In my post about photographers who’ve made films, I neglected to mention Jerome Liebling. Liebling taught at the University of Minnesota for twenty years. During that time he made several award-winning documentaries with filmmaker Allen Downs (Pow Wow, The Tree Is Dead, and The Old Men). But his lasting impact in Minnesota seems to have been with photographers.
After leaving Minnesota to teach at Hampshire College, Liebling appears to have stopped making films. Nevertheless, he had an enormous influence on a generation of documentary filmmakers at Hampshire, most notably Ken Burns. This influence is discussed in yesterday’s New York Times:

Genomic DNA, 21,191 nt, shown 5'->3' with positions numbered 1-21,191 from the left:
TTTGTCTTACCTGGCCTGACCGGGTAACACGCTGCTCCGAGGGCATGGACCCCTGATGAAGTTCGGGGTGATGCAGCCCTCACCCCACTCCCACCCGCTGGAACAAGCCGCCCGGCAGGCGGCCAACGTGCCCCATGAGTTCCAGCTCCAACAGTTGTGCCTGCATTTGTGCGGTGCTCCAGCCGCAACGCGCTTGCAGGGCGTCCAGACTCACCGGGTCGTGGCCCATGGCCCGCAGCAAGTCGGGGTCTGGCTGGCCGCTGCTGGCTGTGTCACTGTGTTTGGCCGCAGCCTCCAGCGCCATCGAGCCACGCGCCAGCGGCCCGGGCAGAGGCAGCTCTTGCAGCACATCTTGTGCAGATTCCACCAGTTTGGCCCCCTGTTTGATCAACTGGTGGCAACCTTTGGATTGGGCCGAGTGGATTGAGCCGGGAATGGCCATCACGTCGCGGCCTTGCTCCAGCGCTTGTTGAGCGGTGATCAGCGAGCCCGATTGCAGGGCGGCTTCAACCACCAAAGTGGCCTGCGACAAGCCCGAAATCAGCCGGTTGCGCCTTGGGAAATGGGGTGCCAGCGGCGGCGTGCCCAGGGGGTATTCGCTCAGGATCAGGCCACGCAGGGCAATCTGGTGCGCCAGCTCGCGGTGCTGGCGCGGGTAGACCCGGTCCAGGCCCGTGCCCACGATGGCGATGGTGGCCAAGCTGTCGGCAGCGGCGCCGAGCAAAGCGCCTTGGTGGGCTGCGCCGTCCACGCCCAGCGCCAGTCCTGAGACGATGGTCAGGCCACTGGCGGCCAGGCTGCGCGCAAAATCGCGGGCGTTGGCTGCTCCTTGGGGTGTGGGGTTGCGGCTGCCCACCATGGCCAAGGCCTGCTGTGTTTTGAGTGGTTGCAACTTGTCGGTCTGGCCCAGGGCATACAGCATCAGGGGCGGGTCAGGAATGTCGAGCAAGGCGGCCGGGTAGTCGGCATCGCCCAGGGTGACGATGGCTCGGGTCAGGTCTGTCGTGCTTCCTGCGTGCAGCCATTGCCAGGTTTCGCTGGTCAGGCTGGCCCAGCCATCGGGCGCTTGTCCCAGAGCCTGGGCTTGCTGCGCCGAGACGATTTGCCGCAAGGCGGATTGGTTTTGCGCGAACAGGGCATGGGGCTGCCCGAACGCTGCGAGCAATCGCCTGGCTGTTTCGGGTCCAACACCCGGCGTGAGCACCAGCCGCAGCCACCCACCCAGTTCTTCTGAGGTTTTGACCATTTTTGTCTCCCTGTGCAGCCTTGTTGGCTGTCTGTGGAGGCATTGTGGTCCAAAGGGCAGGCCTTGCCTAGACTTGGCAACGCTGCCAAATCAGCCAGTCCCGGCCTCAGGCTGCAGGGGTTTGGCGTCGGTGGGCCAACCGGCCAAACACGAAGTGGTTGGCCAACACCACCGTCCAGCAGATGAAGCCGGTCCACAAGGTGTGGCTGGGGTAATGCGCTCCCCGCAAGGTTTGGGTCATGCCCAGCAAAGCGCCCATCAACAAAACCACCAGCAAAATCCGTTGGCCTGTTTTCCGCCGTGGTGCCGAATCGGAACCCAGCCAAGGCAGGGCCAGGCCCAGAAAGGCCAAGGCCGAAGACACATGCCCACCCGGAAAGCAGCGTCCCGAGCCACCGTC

“The essential DNA of all my films issues from still photography,” Mr. Burns said. But Mr. Liebling’s influence on his work, he said, reached much deeper, to a personal and ultimately philosophical level that has guided many of his choices of subject and approach.
In this brief little video you can tell that Liebling is an excellent teacher. I nearly went to Hampshire College (my parents thought it was too hippie-ish). I can only wonder how my work and life would have been different if I’d experienced Liebling’s influence first hand.